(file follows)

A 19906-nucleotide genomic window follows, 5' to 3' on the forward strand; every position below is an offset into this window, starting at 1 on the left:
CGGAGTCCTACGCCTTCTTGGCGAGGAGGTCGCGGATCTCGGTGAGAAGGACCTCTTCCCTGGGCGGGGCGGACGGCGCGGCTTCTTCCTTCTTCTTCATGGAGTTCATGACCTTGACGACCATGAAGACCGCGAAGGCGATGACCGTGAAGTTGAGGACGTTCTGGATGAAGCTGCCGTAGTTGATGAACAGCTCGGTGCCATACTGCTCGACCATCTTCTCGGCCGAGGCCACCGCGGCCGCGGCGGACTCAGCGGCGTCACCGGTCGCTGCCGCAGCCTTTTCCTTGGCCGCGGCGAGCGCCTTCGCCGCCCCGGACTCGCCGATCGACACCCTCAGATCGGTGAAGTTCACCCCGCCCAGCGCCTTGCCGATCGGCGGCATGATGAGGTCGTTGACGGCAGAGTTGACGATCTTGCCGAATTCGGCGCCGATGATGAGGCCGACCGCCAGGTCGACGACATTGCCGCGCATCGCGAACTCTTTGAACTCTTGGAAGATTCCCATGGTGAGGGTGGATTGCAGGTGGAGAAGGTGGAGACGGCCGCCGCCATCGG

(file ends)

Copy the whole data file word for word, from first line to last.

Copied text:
A 19906-nucleotide genomic window follows, 5' to 3' on the forward strand; every position below is an offset into this window, starting at 1 on the left:
CGGAGTCCTACGCCTTCTTGGCGAGGAGGTCGCGGATCTCGGTGAGAAGGACCTCTTCCCTGGGCGGGGCGGACGGCGCGGCTTCTTCCTTCTTCTTCATGGAGTTCATGACCTTGACGACCATGAAGACCGCGAAGGCGATGACCGTGAAGTTGAGGACGTTCTGGATGAAGCTGCCGTAGTTGATGAACAGCTCGGTGCCATACTGCTCGACCATCTTCTCGGCCGAGGCCACCGCGGCCGCGGCGGACTCAGCGGCGTCACCGGTCGCTGCCGCAGCCTTTTCCTTGGCCGCGGCGAGCGCCTTCGCCGCCCCGGACTCGCCGATCGACACCCTCAGATCGGTGAAGTTCACCCCGCCCAGCGCCTTGCCGATCGGCGGCATGATGAGGTCGTTGACGGCAGAGTTGACGATCTTGCCGAATTCGGCGCCGATGATGAGGCCGACCGCCAGGTCGACGACATTGCCGCGCATCGCGAACTCTTTGAACTCTTGGAAGATTCCCATGGTGAGGGTGGATTGCAGGTGGAGAAGGTGGAGACGGCCGCCGCCATCGG